Teaching with Simulations (MonsoonSim) with Christine Contessotto & Sue Davey


SEP, 2019

Teaching & Learning
Good Practice

Digital Innovation

Christine Contessoto is the Director of Teaching and Learning and Sue Davey is a Lecturer from the Department of Accounting, in the Faculty of Business and Law.

MonsoomSIM is a unique, experiential learning, pedagogical platform.  It  is a simulation game where students dive into their team roles with remarkable speed.

In our capstone unit (MAA310 – Accounting & Society), we encourage students to reflect on and apply discipline-specific learning through authentic activities so the business simulation game, MonsoonSIM, paired with the teaching of accounting transactions and theories creates a perfect active learning environment for grasping the impact of strategic decisions on financial statements, the inter-relationships between management-accounting and financial-accounting, as well as with HR, procurement and marketing.

Left: Sue Davey in the Control Room Right: Student groups participate in the simulation.

The game requires students to think carefully about decision-making and exposes them to the many balls that must be juggled in a business environment – prompting them to consider how they might best work as a team to meet these many needs. Teams quickly become organised, strategic and competitive.

This is perhaps the most impressive aspect of the simulation – the obvious student engagement. Students are able to practise their teamwork, leadership skills and theoretical business knowledge in a safe, friendly and supported learning environment. Typical sessions see an intense concentration, lively discussion and occasional recriminations which help simulate real-world operations without the heavy consequences of real-world mistakes.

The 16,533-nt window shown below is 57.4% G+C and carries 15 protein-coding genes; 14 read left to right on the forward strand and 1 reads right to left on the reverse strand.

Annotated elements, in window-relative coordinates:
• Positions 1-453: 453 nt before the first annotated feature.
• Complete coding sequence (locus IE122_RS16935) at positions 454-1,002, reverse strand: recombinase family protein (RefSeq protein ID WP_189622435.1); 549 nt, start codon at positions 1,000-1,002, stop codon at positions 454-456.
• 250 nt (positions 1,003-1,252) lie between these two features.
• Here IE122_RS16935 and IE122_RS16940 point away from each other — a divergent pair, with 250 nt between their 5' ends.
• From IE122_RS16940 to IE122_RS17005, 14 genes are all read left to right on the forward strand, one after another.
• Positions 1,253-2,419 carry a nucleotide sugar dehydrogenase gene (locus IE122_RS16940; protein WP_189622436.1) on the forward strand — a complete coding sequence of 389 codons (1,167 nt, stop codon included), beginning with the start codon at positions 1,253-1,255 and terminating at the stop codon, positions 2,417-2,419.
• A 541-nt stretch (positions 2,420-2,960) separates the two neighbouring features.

Students on all campuses begin in teams of 5 to run competing businesses. Each student takes on one or more roles within their team such as ordering, manufacturing, delivery and sales as they try to balance supply and demand, control costs and manage cash flow to maximise profit. To ensure the students are developing an understanding of the requisite skills and capacities the game is suspended to allow teams to reflect not only on their own decisions but those of their competitors too. To analyse why, for example, one team has charged ahead with double the profit of the other competing teams.

Left: A student group leaps ahead Right: Monsoonsim from the student perspective

The student response has been overwhelmingly positive and student evaluations speak to the influence of the simulation throughout their time in their degrees:

“I learnt a lot from it and realised where I fit best into a team and how to communicate kindly and concisely under pressure…”

“I really enjoyed the MonsoonSIM, found it a very interesting exercise and actually think it should be used earlier in our degrees as it really shows how financial information changes and how those changes can affect business results such as ratio”

Some Useful Resources For more on MonsoonSim visit their website or read this article provided by Deakin’s Business School.
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